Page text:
Now I need to push you a little more: These emotions, anger, sadness, discomfort, vulnerability, they also come up in our engagement with the world, not just inside ourselves or with personal, family matters. Most of you know that I co-founded a group in our area called FUSE (the Fellowship of Urban-Suburban Engagement). And some of you are perhaps sick of hearing about FUSE. I understand that. In my performance evaluations of the past couple of years, a few frank comments crept in, somewhat timidly and guiltily, that said I spend too much time in Chester, and not enough time taking care of my own congregants. That’s uncomfortable to hear. It makes me sad and, in truth, a little angry. So let me do the opposite of my gut reaction - which is to run away, to sweep this under the proverbial carpet and move on. Instead, let me lean in. Let’s talk about this. I understand the frustration. “What about US?!?” What about this congregation, that has hired me? My first obligation is to THIS community, isn’t it? Of course, the answer is “yes.” Well, first of all, I might respond that our FUSE work just earned us the top award in the nation from our movement, the United Synagogue of Conservative Judaism. Out of more than 180 applications, and only thirteen winners, we won for BOTH our Children of Israel mosaics, here in the Sanctuary, AND their Highest Award for Innovation and Impact - interestingly enough in the category called “Prophetic Voice” - was given to Ohev Shalom for our work with FUSE.
But I want to push beyond just the acclaim. I want to declare to you all that the work we do with FUSE is FOR you. It is for all of us. It is not charity, it is not even selflessness, it is not do-gooder stuff. We need this. We need to expand our fences, open our minds and our perspectives up to see things in new ways, because we are living inside an echo chamber and we don’t even know it! Only a handful of Ohev congregants have been coming to FUSE events, because I think some of you may feel scared of these conversations. Either you’re physically intimidated by the places we go in Chester, or you’re concerned about what will be said and how we - the white, suburban, affluent, privileged - may be viewed and accused. Is the work challenging? Yes, most definitely. Is it also nourishing our souls and making those of us who participate see the world in new ways and reconsider our stereotypes and expectations - 100%, resoundingly “YES.”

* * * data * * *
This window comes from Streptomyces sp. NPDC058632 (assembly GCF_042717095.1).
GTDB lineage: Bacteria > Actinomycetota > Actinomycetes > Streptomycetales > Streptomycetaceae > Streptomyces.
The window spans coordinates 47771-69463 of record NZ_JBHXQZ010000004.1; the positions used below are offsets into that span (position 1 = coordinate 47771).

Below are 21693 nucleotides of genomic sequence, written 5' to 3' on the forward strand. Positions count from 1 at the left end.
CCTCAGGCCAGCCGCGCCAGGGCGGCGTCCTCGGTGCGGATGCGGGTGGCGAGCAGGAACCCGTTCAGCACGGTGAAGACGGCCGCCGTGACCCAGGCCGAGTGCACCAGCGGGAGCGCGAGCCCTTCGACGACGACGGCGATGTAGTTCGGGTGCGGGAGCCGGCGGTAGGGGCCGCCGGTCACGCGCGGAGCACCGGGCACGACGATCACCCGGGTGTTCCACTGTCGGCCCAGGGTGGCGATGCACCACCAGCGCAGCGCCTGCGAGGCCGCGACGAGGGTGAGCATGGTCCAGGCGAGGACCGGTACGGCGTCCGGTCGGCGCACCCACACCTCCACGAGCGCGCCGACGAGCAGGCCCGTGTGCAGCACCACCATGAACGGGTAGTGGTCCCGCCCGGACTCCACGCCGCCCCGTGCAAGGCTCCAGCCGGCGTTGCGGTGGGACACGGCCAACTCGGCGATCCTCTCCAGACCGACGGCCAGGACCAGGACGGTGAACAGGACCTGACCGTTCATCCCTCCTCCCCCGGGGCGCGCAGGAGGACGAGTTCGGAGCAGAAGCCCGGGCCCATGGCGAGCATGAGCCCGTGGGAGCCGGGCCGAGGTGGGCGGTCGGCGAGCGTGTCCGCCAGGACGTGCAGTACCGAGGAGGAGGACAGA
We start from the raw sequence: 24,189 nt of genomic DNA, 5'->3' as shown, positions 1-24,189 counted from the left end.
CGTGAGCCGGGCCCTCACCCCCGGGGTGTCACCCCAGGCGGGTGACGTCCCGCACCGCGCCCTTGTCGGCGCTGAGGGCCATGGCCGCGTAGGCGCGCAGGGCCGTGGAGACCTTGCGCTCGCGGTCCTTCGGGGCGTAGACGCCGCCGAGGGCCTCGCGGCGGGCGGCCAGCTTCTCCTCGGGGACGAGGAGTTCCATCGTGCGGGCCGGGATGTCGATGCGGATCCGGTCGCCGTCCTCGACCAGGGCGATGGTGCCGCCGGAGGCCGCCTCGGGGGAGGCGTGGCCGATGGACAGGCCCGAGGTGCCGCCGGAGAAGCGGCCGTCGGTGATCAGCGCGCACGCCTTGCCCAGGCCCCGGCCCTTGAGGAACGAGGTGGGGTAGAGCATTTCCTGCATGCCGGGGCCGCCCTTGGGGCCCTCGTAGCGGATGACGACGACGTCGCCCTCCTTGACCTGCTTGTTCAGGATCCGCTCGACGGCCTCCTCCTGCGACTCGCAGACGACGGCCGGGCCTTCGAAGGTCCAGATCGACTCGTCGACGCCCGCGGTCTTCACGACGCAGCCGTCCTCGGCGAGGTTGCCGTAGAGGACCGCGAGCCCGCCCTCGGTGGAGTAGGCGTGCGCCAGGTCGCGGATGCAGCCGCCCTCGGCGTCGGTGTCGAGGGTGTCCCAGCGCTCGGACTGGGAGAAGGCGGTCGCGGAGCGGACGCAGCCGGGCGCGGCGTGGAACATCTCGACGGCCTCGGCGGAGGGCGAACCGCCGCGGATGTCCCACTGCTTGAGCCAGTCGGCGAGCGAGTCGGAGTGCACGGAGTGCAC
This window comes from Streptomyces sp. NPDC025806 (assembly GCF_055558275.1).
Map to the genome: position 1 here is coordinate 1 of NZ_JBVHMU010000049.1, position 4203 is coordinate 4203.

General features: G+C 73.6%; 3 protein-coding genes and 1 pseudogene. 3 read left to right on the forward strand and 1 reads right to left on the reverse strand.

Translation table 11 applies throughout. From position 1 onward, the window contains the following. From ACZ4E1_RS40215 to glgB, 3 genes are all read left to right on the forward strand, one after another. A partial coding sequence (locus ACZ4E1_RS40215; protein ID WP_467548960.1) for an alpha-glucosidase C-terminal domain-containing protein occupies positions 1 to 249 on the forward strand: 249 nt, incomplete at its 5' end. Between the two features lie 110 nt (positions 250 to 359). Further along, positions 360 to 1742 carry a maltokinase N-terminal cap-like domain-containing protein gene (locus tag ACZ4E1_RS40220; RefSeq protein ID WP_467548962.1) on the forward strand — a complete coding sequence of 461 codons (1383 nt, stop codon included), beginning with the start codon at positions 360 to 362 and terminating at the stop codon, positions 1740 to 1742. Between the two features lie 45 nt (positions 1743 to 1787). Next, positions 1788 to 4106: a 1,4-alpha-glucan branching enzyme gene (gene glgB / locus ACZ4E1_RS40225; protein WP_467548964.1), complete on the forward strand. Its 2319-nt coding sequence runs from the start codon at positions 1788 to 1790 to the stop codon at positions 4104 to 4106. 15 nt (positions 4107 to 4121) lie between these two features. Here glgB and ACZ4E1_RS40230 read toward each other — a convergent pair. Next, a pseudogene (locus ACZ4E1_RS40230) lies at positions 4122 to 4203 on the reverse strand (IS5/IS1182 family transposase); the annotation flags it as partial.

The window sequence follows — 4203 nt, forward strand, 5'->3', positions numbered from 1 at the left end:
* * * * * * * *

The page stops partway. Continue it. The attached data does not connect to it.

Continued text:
But you’re getting tired of hearing this. I’m starting to drone on. I’m at risk of becoming like the Biblical prophets, like Jeremiah and Isaiah, who kept shouting and shouting, and people just tuned them out. Sometimes you need to hear a new shofar, a different ram’s horn. So I’ve invited one to join us here this morning. A few weeks ago, FUSE hosted an event called “A Chester Experience.” Several business owners, including Mr. Mike Miller, spoke to our combined group from the urban and suburban communities about life in Chester. We sat at Mike’s established, called “Open Mike’s Internet Cafe,” and in addition to telling us their stories, a couple of people, Mike in particular, shared with us some incredible spoken word poetry. Mike is actually a military veteran, having served in the Army and the Marine Corps, for a total of 15 years, two tours of duty, in Afghanistan and Kuwait. He has four kids, lived nearly his whole life in Chester, and is a member of Warrior Writers, a group that works with veterans to express themselves through art. Mike was featured on WHYY, has been on local radio and TV, and has performed at the Kimmel Center, and in New York City. I don’t want to say too much more about Mike or what he’s going to share with you. I know this is an unusual thing to do, especially on Yom Kippur. But that’s kind of the point. I hope you’ll hear this shofar call. Mr. Miller, please.
Thank you so much to Michael Miller for your incredible spoken word poetry, and just for being here. As you are still processing Mike's words, I want to mention that his cafe in Chester is across the street from a new and popular performance venue, called MJ Freed. It’s a symbol of things happening in Chester, though not without its own controversies. I mention that location, because its name comes from an old furniture store that used to be there. The new owners kept the old name. Well many of you today are sitting in our Freed Reception Room, right behind our Sanctuary. The MJ Freed Reception Room. We are from Chester; we are OF Chester.